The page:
How many books should I print?

First of all, I can't tell you how many books you should print. I had enough trouble deciding how many to print myself, and I knew a great deal about my book, its costs, and its market. I don't know your book, its costs, or its market at all.

how many books printedWhat I can tell you is how many books a group of self-publishing writers printed in their first print runs, and I can tell you what influences the decision.

In the summer of 2010, I surveyed the group of Independent Writers at the Sunshine Coast Writers' Festival, asking them a series of questions. Their answers are produced here so you can share their successes and avoid some of their mistakes.

One question I asked was, "How many books did you print in the first run?"

Even a glance at the chart above shows that in this group of eighteen writers, the choice was generally to print either very few books or a relatively large number of books. It's important to note that this group is in Canada (population about 34 million). Sales of 1000 children's books in one year makes a book a best seller. If you live in another country, you can adjust the numbers to match your population.

Print a low number of books

The largest number of writers (39% in this case) printed fewer than 50 books in their first print run. This number seemed so low to me that I had to ask why anyone would do so much work writing and then print so few books. Here are some of the reasons a person would make such a choice.
  • Some of these writers had no interest in profit and wanted to sell their books at or near cost. Their strategy was to have only as much stock on hand as they could sell quickly. Some had had several small print runs.
  • Some writers didn't have the means to print a larger run.
  • Some authors used the first print run primarily for review copies. Writers send review copies out in the hope that reviews in the right place will create a buzz about the book and increase sales. With reviews in place, the writer orders more books to meet the expected demand.
  • A low print run allows a writer to find and correct any errors without a large cost.
  • Especially if a writer works with a small local printer, there is no other way to know what the book will look like than to have a few copies printed.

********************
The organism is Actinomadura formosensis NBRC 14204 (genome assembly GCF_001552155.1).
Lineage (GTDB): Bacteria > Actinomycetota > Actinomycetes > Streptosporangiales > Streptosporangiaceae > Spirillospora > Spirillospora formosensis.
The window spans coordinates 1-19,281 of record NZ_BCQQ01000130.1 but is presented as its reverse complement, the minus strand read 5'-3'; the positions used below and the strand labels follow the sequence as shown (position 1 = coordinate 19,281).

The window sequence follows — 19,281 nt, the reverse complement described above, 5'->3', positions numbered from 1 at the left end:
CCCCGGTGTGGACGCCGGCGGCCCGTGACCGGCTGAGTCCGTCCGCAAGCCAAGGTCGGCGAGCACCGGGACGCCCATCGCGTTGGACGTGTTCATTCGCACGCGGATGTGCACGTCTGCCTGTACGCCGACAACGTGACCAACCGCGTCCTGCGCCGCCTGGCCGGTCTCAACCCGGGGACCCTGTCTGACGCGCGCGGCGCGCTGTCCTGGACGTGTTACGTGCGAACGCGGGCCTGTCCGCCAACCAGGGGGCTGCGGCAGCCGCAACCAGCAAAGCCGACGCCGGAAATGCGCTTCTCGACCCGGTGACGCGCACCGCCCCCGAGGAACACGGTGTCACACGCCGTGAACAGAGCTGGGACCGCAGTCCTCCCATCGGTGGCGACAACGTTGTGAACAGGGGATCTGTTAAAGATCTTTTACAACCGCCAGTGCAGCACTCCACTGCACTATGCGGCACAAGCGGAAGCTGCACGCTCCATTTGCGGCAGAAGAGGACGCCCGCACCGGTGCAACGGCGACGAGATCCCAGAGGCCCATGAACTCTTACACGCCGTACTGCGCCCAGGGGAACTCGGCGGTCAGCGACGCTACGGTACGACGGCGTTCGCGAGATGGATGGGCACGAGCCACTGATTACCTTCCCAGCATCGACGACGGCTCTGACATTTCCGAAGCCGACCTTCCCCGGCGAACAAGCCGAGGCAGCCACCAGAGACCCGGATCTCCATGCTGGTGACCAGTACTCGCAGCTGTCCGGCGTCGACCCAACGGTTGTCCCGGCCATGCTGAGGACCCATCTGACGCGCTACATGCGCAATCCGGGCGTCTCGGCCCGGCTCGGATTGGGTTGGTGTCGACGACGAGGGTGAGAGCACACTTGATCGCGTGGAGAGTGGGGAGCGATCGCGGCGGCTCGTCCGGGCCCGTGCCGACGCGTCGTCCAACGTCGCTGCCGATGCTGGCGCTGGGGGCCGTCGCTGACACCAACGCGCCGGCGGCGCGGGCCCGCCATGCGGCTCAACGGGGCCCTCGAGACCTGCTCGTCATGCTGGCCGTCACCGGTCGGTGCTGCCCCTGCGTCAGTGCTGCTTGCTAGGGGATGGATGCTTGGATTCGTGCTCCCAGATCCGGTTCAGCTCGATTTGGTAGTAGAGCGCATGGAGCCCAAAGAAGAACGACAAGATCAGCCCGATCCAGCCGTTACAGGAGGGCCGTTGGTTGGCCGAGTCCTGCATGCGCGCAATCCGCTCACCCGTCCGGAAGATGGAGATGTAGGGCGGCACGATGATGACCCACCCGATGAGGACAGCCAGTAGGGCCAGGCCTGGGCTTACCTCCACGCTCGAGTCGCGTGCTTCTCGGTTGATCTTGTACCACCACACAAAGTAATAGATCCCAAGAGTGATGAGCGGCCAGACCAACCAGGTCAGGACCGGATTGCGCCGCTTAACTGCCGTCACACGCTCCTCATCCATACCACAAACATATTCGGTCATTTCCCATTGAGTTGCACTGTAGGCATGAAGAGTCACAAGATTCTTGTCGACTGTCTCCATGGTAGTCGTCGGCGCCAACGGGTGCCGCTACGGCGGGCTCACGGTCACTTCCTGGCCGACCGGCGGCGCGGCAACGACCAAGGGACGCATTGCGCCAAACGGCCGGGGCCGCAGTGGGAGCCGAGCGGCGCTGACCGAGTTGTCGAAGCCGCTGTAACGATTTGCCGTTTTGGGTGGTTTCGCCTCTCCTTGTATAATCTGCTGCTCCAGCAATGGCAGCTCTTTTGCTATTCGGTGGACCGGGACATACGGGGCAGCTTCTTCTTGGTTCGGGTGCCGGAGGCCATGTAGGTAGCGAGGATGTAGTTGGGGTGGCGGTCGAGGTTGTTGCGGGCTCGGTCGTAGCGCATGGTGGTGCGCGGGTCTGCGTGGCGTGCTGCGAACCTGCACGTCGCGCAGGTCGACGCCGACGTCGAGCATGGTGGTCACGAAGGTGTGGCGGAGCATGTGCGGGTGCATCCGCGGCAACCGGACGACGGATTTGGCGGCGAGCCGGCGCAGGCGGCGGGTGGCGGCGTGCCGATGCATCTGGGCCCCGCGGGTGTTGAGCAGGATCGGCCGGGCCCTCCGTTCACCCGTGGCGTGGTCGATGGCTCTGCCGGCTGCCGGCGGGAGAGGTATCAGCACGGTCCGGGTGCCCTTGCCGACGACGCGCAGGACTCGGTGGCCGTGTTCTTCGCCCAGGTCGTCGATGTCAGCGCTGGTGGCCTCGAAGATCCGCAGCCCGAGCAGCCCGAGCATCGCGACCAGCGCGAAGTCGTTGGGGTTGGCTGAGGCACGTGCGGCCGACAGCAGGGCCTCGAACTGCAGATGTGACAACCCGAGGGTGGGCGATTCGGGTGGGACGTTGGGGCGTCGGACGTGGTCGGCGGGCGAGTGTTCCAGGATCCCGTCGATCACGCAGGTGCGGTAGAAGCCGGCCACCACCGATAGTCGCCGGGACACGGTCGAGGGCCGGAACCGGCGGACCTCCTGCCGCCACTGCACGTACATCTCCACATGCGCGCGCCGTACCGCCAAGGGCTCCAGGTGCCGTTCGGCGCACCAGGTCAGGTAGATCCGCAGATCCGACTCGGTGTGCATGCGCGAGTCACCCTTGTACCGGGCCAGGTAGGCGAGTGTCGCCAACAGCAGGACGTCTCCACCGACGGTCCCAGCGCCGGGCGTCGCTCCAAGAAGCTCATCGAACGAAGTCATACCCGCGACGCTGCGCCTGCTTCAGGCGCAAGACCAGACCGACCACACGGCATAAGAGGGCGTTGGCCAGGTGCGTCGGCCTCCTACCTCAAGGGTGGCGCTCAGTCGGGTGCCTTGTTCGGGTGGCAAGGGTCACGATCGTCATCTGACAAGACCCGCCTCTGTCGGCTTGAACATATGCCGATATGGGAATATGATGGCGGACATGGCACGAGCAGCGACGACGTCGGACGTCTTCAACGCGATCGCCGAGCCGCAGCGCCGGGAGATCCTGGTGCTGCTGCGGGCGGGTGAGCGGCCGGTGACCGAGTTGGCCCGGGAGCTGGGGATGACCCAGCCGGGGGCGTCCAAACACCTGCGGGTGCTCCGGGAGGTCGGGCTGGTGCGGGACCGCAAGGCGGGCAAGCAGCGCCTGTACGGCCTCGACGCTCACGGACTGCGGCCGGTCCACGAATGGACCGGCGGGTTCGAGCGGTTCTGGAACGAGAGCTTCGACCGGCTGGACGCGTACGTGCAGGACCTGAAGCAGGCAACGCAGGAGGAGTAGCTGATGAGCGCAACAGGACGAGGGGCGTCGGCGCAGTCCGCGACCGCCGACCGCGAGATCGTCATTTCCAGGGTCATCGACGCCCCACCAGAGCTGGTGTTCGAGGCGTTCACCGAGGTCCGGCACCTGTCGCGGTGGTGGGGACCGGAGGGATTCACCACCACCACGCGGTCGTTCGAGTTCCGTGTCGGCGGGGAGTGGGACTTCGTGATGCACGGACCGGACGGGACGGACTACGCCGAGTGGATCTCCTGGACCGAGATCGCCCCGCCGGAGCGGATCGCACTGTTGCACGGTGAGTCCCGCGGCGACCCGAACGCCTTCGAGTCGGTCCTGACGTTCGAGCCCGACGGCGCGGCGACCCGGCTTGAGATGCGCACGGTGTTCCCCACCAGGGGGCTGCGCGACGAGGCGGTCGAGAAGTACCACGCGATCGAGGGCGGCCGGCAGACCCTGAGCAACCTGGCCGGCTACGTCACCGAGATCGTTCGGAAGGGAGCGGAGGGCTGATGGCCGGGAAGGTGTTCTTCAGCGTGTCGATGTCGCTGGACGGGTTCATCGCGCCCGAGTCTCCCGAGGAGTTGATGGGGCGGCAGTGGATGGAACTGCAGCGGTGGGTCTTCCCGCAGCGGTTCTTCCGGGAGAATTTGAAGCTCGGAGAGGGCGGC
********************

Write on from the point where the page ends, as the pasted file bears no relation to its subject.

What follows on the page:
• Some markets are really small, and only a small print run is warranted.

Print a larger number of books

In many cases, even 5000 copies would be considered a small print run, but in this survey, I put all print runs of 1001 or more together. This was the second largest group (28%). Printing more books seems riskier, so I asked why these writer made the choice they made.
  • The writers with larger print runs were interested in profit. Note that they hadn't all made a profit at the time of the survey. They did, however, care about making a profit from their books.
  • Larger print runs save the author money. In my own case, the price of a book if I ordered more than 2500 books was only 28% the cost for 1000 books. (I didn't even consider printing fewer than 1000 books.)
  • The rule of thumb for setting the retail price of goods is to take the cost of production and multiply it by 8. If the production cost of a book is too high, the retail price will be so high no one will buy it.
  • Writers want to send review copies in the hope of stirring up interest in their book. The writers who printed more books wanted the review copies to be as inexpensive as possible.
  • Writers who printed more books were more secure in their final product. They seemed to know more about what they wanted both in the look and feel of their book and in terms of profit.
  • The writers with larger runs tended to know more about their markets. They had ideas about where they would sell their books and printed books in numbers that would fill the need they believed existed.

How Many Books Will You Print?

How many books you will print will depend on your book and your circumstances. The factors the self-publishing writers in the survey considered can give you some ideas about the number of books that will be best for you.

However many books you want to print, one good strategy is to begin saving for that big expense right now. I had saved for a few years, so free from financial worries, I focused on other factors. I still care very much about profit, and I expect my book sales to pay me back and then go on to make me money. But I can't adequately describe the relief I felt when I could tick off the can-I-afford-this box on my mental list when I made my decision.

Even if you don't have much money of your own, you can let friends and family know about your special printing fund. Some might want to make donations in lieu of other gifts.

In no time at all, when you ask yourself how many books you should print, you will have the money you need at hand.

©2011 Audrey Owen

From How Many Books Should I Print to Self-Publisher's Survey

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